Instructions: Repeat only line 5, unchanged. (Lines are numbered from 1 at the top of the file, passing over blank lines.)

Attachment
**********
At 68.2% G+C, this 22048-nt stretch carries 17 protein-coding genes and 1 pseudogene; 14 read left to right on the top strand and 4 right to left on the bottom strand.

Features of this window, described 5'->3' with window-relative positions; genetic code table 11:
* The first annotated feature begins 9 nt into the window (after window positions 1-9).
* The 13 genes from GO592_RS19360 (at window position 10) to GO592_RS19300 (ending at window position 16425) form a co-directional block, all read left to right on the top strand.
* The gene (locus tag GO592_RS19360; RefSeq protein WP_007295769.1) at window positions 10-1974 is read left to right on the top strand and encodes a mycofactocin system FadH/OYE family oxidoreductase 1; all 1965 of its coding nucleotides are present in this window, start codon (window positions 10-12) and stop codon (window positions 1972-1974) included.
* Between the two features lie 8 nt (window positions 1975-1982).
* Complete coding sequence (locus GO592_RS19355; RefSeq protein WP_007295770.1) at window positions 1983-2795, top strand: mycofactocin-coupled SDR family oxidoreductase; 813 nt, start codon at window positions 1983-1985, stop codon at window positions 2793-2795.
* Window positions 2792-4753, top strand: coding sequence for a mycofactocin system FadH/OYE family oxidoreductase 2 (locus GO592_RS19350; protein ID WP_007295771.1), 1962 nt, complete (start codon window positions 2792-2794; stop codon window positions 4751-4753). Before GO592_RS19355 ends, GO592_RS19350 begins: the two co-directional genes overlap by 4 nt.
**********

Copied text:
* The gene (locus tag GO592_RS19360; RefSeq protein WP_007295769.1) at window positions 10-1974 is read left to right on the top strand and encodes a mycofactocin system FadH/OYE family oxidoreductase 1; all 1965 of its coding nucleotides are present in this window, start codon (window positions 10-12) and stop codon (window positions 1972-1974) included.